Dwight gives Tony a book for a birthday present. Could have been a nice moment to have a specific book of regional significance — Robert Palmer's Deep Blues, or Vance Lauderdale's Ask Vance, say — but instead it appears to be a generic History of Memphis prop.
I think it's been said before, but really, what's with all the peeling paint and rustic ambience in Memphis police interrogation rooms?
Mr. Oney works at IT support for "Package Express" — and thus we have our Memphis Beat version of FedEx, finally. I look forward to the case of the missing Package Express overnight hub worker. Oney's stepson says he's an electrical engineer for "Memphis Light and Power," the TV analogue of MLGW. Dig it.
Greenback mentions a spring break destination of Daytona Beach, Florida. That's not crazy talk, but a more accurate place to visit might be somewhere on the Redneck Riviera, the tried-and-true playground for vacationing Mid-Southerners.
Greenback visits Chicken King restaurant: the #1 fried chicken joint in Memphis, run by apparently famed restaurateur, "the King." This is like a celebritized Gus's, though I'm not sure Gus's would like a portrayal of its owner receiving BJs in the back alley and paying off cops to keep hush about it.
Dwight references the Mark Twain short story "The Million Pound Bank Note," which has some similarities to the lottery-winning couple in this episode. Twain obviously holds regional importance due to his writings on the Mississippi River.
Union Street (Unreal estate): It's cool to see Effie's Lounge. It's funny that there's a carriage going by in the shot. If you take a downtown carriage ride and they take you by Effie's Lounge, get your money back.
Tony's birthday party is held at Vance Park, which appears to be a nice, big greensward with trees all around. That sounds more like Shelby Farms Park than the real Vance Park, which is a little strip park atop the bluff downtown. You certainly couldn't land an airplane there, even if there was a pilot in it.
Early on in the mystery, the authorities conduct a 100-man search over a 100-mile radius looking for the missing couple. Included in that search is the important Coast Guard search for bodies in the Mississippi River (they've searched eight sectors of the river so far, we're told). Pardon my relentless non-suspension of disbelief, but if you're looking for two people who were last seen in an airplane — which isn't bound to any particular terrestrial feature — isn't focusing on the Mississippi River just as arbitrary a place to search as, say, focusing on the North Parkway/Summer Avenue corridor? They're both long, relatively narrow strips of acreage that aren't more likely a place to wind up as anywhere else in the region.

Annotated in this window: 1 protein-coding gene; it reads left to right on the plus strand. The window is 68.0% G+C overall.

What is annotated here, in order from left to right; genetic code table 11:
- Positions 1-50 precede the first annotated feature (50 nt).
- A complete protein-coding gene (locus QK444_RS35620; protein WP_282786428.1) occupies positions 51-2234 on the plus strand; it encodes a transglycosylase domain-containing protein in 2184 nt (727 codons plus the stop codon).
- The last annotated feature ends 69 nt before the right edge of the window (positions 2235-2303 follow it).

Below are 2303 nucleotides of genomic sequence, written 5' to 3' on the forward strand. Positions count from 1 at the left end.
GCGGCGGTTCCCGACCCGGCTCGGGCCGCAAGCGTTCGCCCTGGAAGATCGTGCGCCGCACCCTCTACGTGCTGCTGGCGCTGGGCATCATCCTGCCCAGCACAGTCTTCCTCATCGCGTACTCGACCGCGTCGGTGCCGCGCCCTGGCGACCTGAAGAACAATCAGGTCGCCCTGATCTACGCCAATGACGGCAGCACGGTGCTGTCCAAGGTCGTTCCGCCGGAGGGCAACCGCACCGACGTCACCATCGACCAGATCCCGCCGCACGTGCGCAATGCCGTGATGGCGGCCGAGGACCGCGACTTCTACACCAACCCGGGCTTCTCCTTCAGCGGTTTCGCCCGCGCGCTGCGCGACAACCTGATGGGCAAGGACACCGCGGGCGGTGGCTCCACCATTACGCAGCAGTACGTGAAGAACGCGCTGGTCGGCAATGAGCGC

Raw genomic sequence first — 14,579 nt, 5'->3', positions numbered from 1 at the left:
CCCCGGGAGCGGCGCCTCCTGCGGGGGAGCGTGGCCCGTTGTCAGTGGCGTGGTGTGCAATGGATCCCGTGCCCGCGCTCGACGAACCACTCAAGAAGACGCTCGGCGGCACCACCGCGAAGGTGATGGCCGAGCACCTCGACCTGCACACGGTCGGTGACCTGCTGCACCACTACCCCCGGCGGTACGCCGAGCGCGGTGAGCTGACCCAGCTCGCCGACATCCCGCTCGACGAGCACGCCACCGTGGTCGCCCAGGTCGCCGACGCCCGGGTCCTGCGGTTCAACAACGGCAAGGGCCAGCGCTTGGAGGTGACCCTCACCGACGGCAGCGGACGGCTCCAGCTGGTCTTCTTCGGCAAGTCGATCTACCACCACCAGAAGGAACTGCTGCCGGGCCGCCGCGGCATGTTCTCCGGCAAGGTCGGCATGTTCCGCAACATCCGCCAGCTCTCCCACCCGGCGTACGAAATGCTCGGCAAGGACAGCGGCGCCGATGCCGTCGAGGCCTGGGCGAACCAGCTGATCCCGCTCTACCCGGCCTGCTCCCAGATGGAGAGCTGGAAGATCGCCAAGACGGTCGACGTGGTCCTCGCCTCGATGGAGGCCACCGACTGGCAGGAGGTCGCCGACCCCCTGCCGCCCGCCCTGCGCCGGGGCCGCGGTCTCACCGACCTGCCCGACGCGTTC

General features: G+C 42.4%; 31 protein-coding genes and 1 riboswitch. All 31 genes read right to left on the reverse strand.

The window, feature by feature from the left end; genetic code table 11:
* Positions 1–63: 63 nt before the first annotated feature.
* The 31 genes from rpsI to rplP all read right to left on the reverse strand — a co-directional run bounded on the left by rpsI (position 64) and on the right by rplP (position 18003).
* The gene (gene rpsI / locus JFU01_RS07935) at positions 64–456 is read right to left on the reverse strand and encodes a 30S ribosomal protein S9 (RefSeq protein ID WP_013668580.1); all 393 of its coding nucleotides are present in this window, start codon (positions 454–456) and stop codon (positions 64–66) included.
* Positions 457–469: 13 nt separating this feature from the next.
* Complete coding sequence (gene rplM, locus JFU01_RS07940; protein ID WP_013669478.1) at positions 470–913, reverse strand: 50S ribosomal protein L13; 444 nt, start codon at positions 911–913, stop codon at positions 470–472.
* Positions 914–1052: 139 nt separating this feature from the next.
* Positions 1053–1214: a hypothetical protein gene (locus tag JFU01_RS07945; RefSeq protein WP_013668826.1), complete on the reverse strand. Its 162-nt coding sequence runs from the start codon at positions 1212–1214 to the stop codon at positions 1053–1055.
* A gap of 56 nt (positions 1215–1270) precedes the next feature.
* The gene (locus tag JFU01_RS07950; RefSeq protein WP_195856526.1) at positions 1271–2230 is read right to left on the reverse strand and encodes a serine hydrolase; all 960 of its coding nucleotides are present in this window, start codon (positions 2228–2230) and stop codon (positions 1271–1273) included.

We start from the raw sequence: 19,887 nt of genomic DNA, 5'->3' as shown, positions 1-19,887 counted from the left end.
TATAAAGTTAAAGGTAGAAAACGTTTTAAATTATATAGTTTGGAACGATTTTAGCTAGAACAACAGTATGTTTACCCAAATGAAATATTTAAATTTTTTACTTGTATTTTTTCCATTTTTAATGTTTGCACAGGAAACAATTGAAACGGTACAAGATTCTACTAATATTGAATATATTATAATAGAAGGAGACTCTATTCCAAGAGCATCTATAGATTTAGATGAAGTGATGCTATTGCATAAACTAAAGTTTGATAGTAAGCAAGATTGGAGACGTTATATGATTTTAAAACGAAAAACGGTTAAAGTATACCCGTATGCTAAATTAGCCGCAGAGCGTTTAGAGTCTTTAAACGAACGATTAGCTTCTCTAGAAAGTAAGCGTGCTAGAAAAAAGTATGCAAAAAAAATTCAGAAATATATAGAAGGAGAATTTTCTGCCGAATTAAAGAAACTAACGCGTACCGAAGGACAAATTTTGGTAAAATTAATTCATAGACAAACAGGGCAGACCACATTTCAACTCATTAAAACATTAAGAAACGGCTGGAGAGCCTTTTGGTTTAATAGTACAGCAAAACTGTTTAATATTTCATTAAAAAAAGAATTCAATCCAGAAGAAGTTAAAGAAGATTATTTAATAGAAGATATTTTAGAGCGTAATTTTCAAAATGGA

Whitehead refers to an unusual, perhaps supernatural encounter he had in 1997 at 2224 Hill Street. I can't find that's there's a Hill Street in Memphis, but I'm intrigued by the specificity and hope they revisit this in a future episode.
Greenback gets on the chicken king's case after catching him having sex in a back alley. Greenback says, "You pay your chickenhawk to service you in downtown Memphis, on the street named after the first post-Reconstruction mayor, and I see it?" There's loads of great things in this sentence, but my favorite is about the mayor, worded in such a convoluted manner that it draws incredible attention to itself. Follow with me:
The Reconstruction Era followed the Civil War and formally ended in 1877. John Flippin was Memphis mayor from 1876-1879. Is this the mayor Greenback refers to? There sure ain't a Flippin Street in Memphis, downtown or otherwise.